His request to the Russian government in 1829 led to the establishment of a line of magnetic and meteorological stations across northern Asia and a similar appeal to the duke of Sussex who, at the time, (1836), was president of the Royal Society, secured for the undertaking the wide basis of the British dominions. Thus, Humboldt established the forerunner of modern scientific cooperation between the nations of the world.

After 1830, Humboldt became involved in court affairs and diplomatic missions because of his position as king's chamberlain. His influence on educational and scientific affairs continued to be important. His social consciousness led him to constantly rail against bigotry without religion, aestheticism without culture and philosophy without common sense. In a period when all sciences tended toward specialization, Humboldt trended toward universalism, working on his "Kosmos." The first two volumes of this work were published in 1845 and 1847, the third and fourth between 1850 and 1858 and for the fifth, which was published posthumously in 1862, he did not cease work until his 90th year, a few weeks before his death.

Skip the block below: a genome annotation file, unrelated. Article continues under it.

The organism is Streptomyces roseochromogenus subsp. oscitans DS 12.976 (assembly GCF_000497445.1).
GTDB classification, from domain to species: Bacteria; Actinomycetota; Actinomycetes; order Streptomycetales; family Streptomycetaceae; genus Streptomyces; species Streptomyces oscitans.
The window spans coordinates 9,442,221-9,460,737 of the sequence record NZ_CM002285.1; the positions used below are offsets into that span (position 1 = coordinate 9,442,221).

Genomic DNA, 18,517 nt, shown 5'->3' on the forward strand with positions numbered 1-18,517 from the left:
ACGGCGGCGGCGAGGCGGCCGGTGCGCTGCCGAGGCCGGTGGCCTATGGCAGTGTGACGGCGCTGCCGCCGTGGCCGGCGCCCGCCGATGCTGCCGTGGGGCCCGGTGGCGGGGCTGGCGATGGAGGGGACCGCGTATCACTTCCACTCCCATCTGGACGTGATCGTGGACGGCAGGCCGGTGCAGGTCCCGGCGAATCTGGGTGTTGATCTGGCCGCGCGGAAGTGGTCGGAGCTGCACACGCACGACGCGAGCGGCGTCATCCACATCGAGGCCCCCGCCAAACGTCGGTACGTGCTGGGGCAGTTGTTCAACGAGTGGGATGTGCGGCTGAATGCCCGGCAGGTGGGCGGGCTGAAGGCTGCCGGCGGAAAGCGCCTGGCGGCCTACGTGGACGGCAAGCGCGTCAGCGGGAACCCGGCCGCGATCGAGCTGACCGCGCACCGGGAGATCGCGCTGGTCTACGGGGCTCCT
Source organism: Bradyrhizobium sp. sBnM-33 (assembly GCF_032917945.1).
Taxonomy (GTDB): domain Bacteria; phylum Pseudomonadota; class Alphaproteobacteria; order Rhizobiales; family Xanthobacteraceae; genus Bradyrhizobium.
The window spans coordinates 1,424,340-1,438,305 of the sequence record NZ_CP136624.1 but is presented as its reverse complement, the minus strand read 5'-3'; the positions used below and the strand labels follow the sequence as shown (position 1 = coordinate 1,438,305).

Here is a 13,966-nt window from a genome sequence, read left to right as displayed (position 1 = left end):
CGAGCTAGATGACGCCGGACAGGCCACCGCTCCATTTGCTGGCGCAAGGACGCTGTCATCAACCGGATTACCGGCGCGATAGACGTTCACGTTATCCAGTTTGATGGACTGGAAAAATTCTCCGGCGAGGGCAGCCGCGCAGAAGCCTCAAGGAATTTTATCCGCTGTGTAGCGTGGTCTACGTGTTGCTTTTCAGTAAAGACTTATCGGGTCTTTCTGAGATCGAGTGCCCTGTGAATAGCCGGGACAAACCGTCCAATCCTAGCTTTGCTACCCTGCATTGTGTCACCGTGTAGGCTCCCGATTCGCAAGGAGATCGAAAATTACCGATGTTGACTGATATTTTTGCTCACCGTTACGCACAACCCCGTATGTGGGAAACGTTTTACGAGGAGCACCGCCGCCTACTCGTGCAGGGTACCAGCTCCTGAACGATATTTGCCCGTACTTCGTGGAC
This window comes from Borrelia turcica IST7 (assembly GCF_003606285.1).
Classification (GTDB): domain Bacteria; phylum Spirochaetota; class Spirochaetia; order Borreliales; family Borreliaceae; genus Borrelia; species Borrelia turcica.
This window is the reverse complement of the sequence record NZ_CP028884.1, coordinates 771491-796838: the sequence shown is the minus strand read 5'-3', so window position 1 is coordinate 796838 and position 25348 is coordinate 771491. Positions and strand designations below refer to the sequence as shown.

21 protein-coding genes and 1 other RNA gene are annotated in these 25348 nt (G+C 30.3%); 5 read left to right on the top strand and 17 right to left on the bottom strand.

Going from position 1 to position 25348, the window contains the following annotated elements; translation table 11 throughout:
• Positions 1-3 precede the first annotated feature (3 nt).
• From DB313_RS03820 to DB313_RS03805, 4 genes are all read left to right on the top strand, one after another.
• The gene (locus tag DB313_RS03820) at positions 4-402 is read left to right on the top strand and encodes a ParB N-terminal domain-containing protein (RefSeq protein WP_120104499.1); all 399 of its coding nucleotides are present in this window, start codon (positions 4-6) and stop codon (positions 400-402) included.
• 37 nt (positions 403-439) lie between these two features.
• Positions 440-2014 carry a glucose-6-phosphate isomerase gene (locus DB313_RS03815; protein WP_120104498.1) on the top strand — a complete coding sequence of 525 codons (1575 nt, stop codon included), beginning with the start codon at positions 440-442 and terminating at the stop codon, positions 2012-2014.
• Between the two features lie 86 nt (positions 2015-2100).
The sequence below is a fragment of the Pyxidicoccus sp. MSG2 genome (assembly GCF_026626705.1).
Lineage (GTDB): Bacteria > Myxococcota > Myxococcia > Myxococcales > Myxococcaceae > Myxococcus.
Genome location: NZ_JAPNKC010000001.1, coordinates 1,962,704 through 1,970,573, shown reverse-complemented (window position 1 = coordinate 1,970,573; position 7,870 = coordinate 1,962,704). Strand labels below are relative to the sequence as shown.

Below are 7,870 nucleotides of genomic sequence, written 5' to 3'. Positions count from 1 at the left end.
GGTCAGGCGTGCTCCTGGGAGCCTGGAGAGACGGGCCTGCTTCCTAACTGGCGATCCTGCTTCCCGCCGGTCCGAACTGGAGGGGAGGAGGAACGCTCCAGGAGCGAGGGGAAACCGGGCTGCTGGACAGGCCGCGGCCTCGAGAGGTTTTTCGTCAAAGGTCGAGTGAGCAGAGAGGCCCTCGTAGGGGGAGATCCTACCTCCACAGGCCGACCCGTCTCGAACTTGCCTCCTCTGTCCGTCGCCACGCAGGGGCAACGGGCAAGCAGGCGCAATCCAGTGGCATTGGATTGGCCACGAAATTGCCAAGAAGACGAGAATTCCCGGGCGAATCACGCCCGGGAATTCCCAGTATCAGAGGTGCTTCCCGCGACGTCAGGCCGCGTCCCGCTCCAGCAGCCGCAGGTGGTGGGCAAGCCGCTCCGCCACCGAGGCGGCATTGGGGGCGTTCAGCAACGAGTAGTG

He was keenly interested in economic and political problems of nations in addition to his scientific interests. In two of his monographs, he analyzed for the first time on the basis of detailed statistics the economic structure of Mexico and Cuba, a plantation colony shadowed by inhuman slavery which Humboldt detested and openly opposed with practical ideas for its abolition. The influence Humboldt exerted on the young Simon Bolivar in Paris gave him a high reputation in Latin America as promoter of the liberation from colonialism. Humboldt's elder brother, Baron Wilhelm von Humboldt, was also a noted diplomat and man of letters specializing in philology and producing early work of significance in the character and structure of language.